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U.S. and Saudi Arabia Trade Barbs on Oil-Production Cut, Russia


RIYADH—The White House exchanged rebukes with Saudi Arabia on Thursday after the Biden administration threatened to retaliate for last week’s major oil-production cut by Saudi-led OPEC and its Russia-led allies, deepening Washington’s quarrel with a major Middle East partner.

In a statement overnight, Saudi Arabia rejected U.S. allegations that it had taken Russia’s side in the Ukraine war, and reiterated that the output-cut decision taken by the 23-member group collectively known as OPEC+ was motivated purely by economic considerations.

“The Kingdom stresses that while it strives to preserve the strength of its relations with all friendly countries, it affirms its rejection of any dictates, actions, or efforts to distort its noble objectives to protect the global economy from oil-market volatility,” said the Saudi Foreign Ministry.

Hours later, the White House accused Riyadh of spinning and deflecting from the geopolitical implications of its oil policy. “In recent weeks, the Saudis conveyed to us—privately and publicly—their intention to reduce oil production, which they knew would increase Russian revenues and blunt the effectiveness of sanctions,” said

John Kirby,

the spokesman for the National Security Council.

The administration had presented the Saudis with analysis showing that they could easily wait for the next meeting of the Organization of the Petroleum Exporting Countries in November before making a decision on production cuts, Mr. Kirby said. Other OPEC nations had communicated privately that they also disagreed with Riyadh “but felt coerced to support Saudi’s decision,” he said.

U.S. and regional officials have said that the United Arab Emirates, Kuwait, Iraq and Bahrain privately opposed the production cut but ultimately went ahead with the decision to preserve unity within the alliance. The Saudi statement said the outcomes of the OPEC+ meeting were based on consensus among member states and not the unilateral decision of one country.

In an interview with CNN on Tuesday, President Biden warned Tuesday that “there will be consequences for what they’ve done with Russia,” without specifying what these could be. Mr. Kirby previously said the administration was reassessing the U.S.’s relationship with Riyadh, less than three months after the president visited the kingdom in a bid to improve relations.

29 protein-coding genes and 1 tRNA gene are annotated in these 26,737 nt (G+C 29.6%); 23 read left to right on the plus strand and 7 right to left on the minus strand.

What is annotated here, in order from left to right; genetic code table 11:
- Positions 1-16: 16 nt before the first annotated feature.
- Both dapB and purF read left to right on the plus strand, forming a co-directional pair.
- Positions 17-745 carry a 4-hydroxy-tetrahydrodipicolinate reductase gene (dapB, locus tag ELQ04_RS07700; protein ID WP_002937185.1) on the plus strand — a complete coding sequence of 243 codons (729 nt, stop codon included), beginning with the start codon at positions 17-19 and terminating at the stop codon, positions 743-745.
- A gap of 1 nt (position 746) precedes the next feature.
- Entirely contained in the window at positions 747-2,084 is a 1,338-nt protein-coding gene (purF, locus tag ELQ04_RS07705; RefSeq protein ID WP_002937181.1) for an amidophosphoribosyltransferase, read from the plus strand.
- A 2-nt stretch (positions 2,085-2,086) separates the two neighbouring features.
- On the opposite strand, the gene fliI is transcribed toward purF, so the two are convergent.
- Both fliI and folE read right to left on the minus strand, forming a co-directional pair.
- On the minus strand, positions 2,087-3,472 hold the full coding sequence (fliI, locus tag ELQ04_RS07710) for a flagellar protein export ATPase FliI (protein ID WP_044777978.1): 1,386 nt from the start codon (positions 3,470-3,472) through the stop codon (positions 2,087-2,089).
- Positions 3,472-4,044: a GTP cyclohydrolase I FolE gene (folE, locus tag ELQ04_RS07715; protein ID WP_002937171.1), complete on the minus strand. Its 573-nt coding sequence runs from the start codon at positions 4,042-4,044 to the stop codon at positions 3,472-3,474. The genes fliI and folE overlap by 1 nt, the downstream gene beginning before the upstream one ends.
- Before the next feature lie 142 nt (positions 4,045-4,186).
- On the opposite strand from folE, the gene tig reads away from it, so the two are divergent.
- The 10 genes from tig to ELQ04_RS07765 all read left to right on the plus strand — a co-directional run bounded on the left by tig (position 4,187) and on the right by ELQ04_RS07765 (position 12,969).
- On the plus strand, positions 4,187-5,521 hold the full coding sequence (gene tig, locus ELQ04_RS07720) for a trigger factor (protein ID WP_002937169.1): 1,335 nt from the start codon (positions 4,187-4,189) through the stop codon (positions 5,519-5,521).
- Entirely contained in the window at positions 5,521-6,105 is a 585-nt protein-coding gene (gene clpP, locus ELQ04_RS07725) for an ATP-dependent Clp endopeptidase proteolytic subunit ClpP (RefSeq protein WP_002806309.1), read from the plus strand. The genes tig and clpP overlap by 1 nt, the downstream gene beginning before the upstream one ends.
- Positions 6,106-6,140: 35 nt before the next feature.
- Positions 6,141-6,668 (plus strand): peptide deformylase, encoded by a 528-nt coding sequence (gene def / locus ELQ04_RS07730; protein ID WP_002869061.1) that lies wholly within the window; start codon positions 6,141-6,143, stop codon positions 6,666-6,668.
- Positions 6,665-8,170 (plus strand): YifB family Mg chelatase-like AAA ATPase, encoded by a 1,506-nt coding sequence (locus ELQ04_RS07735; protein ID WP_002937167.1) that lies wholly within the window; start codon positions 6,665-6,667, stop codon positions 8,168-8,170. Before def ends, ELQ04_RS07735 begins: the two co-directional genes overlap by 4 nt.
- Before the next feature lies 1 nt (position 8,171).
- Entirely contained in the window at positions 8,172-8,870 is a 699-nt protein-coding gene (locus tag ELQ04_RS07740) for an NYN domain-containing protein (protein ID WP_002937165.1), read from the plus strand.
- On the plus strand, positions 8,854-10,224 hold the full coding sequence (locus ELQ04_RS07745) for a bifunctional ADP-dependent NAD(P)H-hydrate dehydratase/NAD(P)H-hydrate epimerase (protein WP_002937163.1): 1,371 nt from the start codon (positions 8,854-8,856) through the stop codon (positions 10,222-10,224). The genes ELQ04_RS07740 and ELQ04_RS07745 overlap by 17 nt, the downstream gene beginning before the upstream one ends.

U.S. lawmakers from across the political spectrum have called on the administration to consider a range of actions since the OPEC+ move, including cutting off arms sales and passing legislation allowing OPEC members to be sued under antitrust laws.

President Biden visited Saudi Arabia in July in a bid to improve relations.



The speed and intensity of Washington’s response to the OPEC+ decision appears to have surprised Riyadh, which has rebuffed U.S. requests to pump more crude for over a year and is counting on oil revenues to fund an economic transformation agenda including trillions of dollars worth of development projects.

U.S. officials have said the OPEC+ decision was unhelpful as inflation driven by high energy prices threatens global growth and represents an economic weapon against the West for Russian President

Vladimir Putin.

It threatens to drive up American gasoline prices ahead of the Nov. 8 midterm elections, on which control of Congress hangs. High gas prices and inflation have been central issues in the campaign.

Days before the Oct. 5 OPEC+ decision, U.S. officials lobbied for a one-month delay and warned Saudi leaders that a cut would be viewed as a clear choice by Riyadh to side with Moscow in the Ukraine war, The Wall Street Journal has reported. U.S. officials questioned a Saudi analysis that the price of oil was about to plunge and urged them to wait and see how the market reacted. If the price did collapse, U.S. officials told their Saudi counterparts, OPEC+ could react whenever they needed.

In its overnight statement, Riyadh said it had told the White House that the requested one-month delay would have had negative economic consequences.

The U.S. isn’t planning any significant changes to the number of American forces stationed in Saudi Arabia, but some aspects of the nations’ extensive defense cooperation could be affected, U.S. officials have said.

Write to Stephen Kalin at [email protected]

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